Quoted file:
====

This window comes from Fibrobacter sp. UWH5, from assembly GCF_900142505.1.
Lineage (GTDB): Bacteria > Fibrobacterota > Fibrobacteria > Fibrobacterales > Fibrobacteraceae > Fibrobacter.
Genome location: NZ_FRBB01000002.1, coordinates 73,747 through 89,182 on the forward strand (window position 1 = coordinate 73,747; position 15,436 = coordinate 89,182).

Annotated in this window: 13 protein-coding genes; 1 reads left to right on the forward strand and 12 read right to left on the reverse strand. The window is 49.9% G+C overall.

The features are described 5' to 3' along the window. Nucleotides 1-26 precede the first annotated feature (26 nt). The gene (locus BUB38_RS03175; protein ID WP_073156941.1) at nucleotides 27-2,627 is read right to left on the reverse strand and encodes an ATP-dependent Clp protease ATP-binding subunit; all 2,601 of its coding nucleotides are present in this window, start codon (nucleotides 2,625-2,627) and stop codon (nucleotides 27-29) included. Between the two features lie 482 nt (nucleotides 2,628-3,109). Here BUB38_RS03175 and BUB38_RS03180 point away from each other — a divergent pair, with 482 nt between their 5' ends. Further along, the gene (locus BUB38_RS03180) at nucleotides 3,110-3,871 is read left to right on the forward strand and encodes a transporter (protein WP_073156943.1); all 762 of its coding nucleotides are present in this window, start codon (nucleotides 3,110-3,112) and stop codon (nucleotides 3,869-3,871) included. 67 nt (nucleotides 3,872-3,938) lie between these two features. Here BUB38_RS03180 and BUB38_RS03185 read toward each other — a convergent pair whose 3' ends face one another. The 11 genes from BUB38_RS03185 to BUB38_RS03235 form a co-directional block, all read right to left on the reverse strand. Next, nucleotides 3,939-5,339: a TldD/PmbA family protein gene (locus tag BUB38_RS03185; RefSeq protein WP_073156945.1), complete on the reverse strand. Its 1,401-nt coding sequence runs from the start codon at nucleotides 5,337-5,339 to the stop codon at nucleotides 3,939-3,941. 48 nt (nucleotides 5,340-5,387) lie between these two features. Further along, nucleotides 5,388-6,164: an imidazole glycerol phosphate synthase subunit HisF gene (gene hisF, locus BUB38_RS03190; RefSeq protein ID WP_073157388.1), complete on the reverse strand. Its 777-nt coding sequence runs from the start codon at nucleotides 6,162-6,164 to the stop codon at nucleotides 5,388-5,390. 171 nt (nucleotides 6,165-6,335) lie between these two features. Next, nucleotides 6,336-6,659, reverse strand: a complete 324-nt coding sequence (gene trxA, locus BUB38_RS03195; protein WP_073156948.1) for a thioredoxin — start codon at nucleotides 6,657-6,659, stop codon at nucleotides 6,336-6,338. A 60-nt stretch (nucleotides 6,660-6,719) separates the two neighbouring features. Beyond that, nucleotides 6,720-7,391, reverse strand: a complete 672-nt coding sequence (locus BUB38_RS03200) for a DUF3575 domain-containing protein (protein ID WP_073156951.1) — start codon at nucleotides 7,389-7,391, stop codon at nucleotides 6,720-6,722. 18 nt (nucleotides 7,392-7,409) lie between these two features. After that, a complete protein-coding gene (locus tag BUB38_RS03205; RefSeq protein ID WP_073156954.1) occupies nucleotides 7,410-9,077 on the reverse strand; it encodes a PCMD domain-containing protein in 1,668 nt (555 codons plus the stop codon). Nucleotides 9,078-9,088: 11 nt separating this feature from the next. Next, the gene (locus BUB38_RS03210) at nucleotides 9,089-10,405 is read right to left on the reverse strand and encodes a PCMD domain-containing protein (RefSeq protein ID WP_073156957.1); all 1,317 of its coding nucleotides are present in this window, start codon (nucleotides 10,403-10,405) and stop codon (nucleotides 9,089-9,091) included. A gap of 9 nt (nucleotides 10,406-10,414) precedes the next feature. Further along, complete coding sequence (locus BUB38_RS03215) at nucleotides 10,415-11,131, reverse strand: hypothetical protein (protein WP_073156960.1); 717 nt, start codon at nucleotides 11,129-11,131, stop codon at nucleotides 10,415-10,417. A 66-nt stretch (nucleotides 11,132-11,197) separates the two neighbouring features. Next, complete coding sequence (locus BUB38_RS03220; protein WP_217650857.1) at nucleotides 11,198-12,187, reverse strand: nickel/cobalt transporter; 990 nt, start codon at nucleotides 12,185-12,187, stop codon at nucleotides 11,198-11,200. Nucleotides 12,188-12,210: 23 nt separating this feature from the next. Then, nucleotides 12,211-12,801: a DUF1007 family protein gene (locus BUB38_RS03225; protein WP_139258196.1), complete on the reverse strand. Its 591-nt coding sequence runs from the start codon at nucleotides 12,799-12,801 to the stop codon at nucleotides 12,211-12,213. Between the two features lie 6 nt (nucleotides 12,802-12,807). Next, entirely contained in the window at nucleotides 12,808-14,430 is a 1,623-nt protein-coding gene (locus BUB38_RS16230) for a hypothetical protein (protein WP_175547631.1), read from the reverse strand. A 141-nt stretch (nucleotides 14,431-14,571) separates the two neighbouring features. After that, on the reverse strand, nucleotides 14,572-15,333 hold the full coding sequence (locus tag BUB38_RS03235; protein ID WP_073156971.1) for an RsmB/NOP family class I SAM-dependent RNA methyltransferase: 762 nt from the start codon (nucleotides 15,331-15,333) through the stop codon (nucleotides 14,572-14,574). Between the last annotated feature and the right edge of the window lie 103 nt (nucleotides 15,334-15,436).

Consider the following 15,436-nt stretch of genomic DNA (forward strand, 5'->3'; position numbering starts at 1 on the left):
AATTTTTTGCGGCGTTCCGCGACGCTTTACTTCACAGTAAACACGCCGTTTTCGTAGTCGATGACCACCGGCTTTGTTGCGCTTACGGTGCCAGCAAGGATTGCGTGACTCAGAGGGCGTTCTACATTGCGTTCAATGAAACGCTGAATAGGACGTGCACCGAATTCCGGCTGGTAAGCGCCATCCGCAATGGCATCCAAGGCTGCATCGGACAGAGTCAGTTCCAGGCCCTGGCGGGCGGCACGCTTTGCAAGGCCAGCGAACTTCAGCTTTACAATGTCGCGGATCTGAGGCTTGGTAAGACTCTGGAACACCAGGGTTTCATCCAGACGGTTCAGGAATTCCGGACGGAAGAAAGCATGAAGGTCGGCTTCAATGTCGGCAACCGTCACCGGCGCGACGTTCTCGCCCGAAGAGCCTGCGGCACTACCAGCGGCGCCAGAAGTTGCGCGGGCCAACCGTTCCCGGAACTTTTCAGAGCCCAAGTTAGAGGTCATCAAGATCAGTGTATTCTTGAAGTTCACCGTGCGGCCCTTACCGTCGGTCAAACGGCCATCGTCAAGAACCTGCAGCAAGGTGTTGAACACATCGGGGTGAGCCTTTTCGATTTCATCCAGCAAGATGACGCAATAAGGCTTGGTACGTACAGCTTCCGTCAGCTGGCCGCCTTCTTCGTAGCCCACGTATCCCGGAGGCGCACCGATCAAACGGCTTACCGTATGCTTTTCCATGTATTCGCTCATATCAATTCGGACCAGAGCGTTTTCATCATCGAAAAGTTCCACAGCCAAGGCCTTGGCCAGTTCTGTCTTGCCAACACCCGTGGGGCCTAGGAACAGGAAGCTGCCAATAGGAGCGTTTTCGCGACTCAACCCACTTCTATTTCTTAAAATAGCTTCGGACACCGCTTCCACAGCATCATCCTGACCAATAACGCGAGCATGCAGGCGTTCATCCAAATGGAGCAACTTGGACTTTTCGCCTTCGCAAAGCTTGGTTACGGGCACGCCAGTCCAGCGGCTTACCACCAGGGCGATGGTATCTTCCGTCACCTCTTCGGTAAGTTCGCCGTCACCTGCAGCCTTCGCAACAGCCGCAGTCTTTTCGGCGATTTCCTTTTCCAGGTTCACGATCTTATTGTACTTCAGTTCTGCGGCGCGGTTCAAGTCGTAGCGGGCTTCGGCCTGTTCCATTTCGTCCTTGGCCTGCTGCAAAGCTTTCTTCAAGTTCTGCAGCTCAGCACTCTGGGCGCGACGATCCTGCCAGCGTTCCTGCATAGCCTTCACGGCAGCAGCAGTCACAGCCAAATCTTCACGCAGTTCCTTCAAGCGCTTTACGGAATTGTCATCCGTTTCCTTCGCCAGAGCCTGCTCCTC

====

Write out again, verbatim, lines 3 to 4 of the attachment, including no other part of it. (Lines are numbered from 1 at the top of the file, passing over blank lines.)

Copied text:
Genome location: NZ_FRBB01000002.1, coordinates 73,747 through 89,182 on the forward strand (window position 1 = coordinate 73,747; position 15,436 = coordinate 89,182).

Annotated in this window: 13 protein-coding genes; 1 reads left to right on the forward strand and 12 read right to left on the reverse strand. The window is 49.9% G+C overall.